Liberal Announce Bill to Study “Ghost Guns.” The Problem is Criminals Don’t Use Them
“Ghost Guns” are making liberals very nervous. Yet, there is a market for unfinished lower-receivers, called “80 percent lower-receivers,” which have no serial numbers.
Because they lack serial numbers and are unfinished, the BATF does not consider them to be viable firearms. They do not have a chamber properly machined to accept a barrel. They do not have the pinholes needed to affix parts to the lower-receivers.
Anyone can buy an unfinished lower-receiver that has no serial number. Mostly because it is little more than a hunk of metal that has been partially formed.
Finished lower-receivers are great tools for improving firearms and ensuring greater reliability and accuracy over time. Yet, lower-receivers suddenly are targeted by anti-gun fear mongers in Congress, because they have the outside potential of being compromised by criminals to make untraceable firearms – after performing a significant amount of machining work, which most criminals don’t have the knowledge or want to do.
Lower-receivers comprise about 80 percent of the working parts of firearm. Those that are finished and have serial numbers are sold via FFL transfers, just like the commercial sale of firearms. The lower-receivers with serial numbers make it possible to greatly improve a firearm’s performance.
Many of the most popular lower-receivers sold in the United States are designed to improve AR-15 shooting platforms. They make the rifles more efficient and accurate. Buying one requires an FFL transfer, and is treated the same as any firearms purchase.
Yet, anti-gun liberals are spreading fear that such lower-receivers could pose threats to public safety. How? Why, by producing firearms that do not have serial numbers.
Turns out, it is possible to buy unfinished lower-receivers that have no serial numbers, and turn them into unregistered firearms with no serial numbers. It takes a few hours of machining and drilling, but those with some decent mechanical aptitude and the right tools can do it.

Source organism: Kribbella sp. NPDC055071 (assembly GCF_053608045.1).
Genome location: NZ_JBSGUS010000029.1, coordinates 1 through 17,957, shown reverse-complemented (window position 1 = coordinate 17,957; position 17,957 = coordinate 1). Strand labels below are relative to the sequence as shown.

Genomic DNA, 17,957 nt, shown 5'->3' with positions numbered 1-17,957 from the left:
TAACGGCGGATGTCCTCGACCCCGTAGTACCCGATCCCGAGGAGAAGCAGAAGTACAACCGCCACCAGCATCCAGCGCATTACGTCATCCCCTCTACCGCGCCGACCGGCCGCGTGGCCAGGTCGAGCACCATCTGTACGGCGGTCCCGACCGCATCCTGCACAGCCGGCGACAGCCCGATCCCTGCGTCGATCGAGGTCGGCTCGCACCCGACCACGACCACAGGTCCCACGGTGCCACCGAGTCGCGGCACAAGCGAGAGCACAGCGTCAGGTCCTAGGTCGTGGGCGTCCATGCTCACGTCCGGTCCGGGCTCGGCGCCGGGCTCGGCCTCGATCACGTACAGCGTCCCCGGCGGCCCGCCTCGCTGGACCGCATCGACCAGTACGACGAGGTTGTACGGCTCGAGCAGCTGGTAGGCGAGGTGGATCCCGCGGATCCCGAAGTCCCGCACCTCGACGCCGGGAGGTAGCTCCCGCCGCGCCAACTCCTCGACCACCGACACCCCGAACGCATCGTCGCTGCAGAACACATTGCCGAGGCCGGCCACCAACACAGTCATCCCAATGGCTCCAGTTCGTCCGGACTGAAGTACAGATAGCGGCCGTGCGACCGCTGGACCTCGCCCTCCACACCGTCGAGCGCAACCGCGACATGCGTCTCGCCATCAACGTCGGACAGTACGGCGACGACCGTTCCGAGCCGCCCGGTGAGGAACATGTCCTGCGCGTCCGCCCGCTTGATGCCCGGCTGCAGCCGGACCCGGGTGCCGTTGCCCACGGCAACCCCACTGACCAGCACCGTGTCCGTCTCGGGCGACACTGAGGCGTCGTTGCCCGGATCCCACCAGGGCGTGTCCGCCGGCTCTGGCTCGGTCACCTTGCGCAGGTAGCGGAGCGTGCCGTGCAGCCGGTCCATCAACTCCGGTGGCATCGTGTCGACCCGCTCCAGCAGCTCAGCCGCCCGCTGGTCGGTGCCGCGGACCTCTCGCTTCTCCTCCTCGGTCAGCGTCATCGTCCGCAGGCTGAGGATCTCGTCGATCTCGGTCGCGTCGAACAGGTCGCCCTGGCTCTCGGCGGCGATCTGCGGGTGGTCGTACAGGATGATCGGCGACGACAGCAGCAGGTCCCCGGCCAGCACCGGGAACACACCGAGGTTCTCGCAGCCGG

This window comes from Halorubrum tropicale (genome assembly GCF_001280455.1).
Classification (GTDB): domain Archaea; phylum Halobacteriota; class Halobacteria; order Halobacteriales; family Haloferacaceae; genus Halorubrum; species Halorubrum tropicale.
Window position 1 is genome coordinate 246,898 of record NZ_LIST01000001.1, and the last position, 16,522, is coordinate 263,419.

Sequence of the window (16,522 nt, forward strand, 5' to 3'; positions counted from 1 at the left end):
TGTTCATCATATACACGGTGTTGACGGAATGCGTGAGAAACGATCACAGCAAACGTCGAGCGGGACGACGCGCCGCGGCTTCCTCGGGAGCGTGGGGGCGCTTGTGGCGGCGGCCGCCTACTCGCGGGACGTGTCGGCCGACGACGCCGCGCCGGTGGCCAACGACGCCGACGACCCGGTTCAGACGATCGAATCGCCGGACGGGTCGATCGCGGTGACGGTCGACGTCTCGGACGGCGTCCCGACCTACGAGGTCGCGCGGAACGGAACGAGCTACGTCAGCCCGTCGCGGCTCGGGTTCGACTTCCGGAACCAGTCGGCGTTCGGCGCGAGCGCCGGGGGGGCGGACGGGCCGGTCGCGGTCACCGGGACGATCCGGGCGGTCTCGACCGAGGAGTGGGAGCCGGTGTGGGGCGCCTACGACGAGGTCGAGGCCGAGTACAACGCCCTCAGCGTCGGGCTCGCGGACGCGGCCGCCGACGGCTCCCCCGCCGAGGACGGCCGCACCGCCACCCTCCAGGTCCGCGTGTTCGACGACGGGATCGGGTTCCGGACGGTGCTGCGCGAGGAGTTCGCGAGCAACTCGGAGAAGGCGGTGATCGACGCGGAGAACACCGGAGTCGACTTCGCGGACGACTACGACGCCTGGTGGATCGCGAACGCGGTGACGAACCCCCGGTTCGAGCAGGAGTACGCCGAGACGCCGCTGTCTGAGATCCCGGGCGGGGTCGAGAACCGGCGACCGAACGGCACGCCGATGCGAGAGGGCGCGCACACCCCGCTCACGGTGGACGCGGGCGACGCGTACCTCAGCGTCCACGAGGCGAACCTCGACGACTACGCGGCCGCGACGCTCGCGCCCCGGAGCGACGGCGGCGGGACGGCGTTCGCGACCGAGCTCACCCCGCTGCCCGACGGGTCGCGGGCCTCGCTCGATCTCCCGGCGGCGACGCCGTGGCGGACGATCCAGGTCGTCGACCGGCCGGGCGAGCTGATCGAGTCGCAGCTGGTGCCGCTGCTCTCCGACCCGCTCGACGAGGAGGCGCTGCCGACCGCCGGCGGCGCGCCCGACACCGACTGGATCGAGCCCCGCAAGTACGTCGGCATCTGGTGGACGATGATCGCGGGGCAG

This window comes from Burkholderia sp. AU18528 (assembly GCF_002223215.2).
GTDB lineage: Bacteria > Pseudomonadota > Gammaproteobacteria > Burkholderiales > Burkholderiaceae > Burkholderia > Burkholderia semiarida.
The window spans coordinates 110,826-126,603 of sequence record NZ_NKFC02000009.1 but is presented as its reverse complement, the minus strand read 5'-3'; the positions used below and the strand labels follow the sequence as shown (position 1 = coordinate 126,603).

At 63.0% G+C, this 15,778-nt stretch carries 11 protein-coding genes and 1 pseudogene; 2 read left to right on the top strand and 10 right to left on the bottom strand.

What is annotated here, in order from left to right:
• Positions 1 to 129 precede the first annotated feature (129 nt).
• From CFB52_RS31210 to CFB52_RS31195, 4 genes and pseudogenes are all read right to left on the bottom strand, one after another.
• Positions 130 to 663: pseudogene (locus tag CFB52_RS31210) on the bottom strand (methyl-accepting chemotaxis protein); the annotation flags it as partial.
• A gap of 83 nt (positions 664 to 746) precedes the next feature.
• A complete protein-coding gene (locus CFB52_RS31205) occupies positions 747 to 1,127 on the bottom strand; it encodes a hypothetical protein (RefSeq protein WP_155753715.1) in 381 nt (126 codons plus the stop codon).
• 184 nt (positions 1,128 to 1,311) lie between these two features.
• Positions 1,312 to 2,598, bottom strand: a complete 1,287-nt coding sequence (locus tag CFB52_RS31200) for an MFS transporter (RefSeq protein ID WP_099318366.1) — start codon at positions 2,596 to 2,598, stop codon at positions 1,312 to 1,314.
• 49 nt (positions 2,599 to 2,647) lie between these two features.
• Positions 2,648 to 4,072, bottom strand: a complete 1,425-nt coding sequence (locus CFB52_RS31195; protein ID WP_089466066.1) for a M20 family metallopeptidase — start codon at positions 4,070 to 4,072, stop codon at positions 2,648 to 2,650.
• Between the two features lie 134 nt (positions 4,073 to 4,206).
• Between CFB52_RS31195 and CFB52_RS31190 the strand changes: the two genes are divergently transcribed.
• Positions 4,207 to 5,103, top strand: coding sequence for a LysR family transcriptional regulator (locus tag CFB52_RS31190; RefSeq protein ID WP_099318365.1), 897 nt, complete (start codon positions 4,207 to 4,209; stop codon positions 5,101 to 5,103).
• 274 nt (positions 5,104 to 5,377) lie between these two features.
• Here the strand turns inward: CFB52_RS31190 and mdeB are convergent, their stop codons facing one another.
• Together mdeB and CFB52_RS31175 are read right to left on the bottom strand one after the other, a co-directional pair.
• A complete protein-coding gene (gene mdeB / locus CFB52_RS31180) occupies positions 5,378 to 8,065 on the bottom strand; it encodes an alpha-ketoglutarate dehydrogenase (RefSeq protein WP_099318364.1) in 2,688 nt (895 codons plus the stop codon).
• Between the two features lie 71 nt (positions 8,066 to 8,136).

You also need to add the missing parts like the stock, barrel, bolts, firing pins, etc. By the time you are done, you have spent the same or more than it would cost to buy a comparably commercially produced firearm.
Once completed, such firearms are called “ghost guns,” because they do not have serial numbers. Without serial numbers, it is impossible to track its ownership path, and that has Democrats nervous.
U.S. Rep. Max Rose, a Democrat, introduced a measure that would require the federal government to spend tax dollars assessing the threat potential from ghost guns produced by those who complete unfinished lower-receivers.
The federal government regulates firearms that have serial numbers. The BATF treats finished lower-receivers that have serial numbers the same way it treats firearms. That means you need to transfer completed lower-receivers with serial numbers via FFL transfers, including requisite background checks.
Rose wants the Dept. of Homeland Security to annually assess threat levels of ghost guns in the United States. That includes unfinished-lower receivers that get converted into untraceable firearms, and 3D-printed guns that might be able to thwart metal detectors.
Rose is using terrorism to stir fear over possible ghost guns winding up in the hands of those domestic and foreign terrorists.
Certainly, keeping untraceable firearms out of the hands of criminals, murderers and potential terrorists is an admirable notion. But the simple reality is, ghost guns are not easy to make, are not cheap to make, and there are far easier ways for criminals to obtain firearms.
Breaking into homes and stealing them is one way. Straw purchases are another.
Both methods are illegal, but do put viable firearms in the hands of criminals and potential terrorists. The firearms, though, are commercially manufactured and fully viable.
Those completed by amateur machinists and tinkerers in their own homes are not reliable. They might be viable, but to expect performance similar to any store-bought firearm is overly optimistic at best.
If stats showed there were a large amount of crimes being committed with unserialized firearms, than Rose would maybe have a point. But stats show almost no crime has been committed with these types of guns.
Ammoland.com turned up only 4 times ghost guns were used in a crime. 3 of which were committed in California and Illinois which both have the toughest gun control laws on the books.
Rose’s measure recently was passed out of committee and now goes before the full House of Representatives for a vote. But it seems the need for the action this bill would require simply isn’t there and would just be a further waste of taxpayer dollars at the behest of a Democrat.